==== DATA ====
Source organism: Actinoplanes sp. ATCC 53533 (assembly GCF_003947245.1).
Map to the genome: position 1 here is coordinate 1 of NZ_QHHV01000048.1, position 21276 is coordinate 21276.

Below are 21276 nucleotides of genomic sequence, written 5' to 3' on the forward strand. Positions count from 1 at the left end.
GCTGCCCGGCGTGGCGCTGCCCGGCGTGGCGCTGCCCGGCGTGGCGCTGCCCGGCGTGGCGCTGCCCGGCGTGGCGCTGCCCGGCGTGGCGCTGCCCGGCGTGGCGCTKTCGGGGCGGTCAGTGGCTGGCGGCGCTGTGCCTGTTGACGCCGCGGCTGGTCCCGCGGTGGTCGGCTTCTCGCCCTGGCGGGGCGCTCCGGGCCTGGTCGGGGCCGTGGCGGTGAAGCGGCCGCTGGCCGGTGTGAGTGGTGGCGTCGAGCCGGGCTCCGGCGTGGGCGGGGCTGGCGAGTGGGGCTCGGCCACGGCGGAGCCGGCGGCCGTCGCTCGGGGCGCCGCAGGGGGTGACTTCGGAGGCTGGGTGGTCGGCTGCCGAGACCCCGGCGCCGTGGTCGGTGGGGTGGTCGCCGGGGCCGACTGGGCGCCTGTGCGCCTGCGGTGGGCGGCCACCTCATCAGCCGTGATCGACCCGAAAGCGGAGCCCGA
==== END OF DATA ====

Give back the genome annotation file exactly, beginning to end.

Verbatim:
Source organism: Actinoplanes sp. ATCC 53533 (assembly GCF_003947245.1).
Map to the genome: position 1 here is coordinate 1 of NZ_QHHV01000048.1, position 21276 is coordinate 21276.

Below are 21276 nucleotides of genomic sequence, written 5' to 3' on the forward strand. Positions count from 1 at the left end.
GCTGCCCGGCGTGGCGCTGCCCGGCGTGGCGCTGCCCGGCGTGGCGCTGCCCGGCGTGGCGCTGCCCGGCGTGGCGCTGCCCGGCGTGGCGCTGCCCGGCGTGGCGCTKTCGGGGCGGTCAGTGGCTGGCGGCGCTGTGCCTGTTGACGCCGCGGCTGGTCCCGCGGTGGTCGGCTTCTCGCCCTGGCGGGGCGCTCCGGGCCTGGTCGGGGCCGTGGCGGTGAAGCGGCCGCTGGCCGGTGTGAGTGGTGGCGTCGAGCCGGGCTCCGGCGTGGGCGGGGCTGGCGAGTGGGGCTCGGCCACGGCGGAGCCGGCGGCCGTCGCTCGGGGCGCCGCAGGGGGTGACTTCGGAGGCTGGGTGGTCGGCTGCCGAGACCCCGGCGCCGTGGTCGGTGGGGTGGTCGCCGGGGCCGACTGGGCGCCTGTGCGCCTGCGGTGGGCGGCCACCTCATCAGCCGTGATCGACCCGAAAGCGGAGCCCGA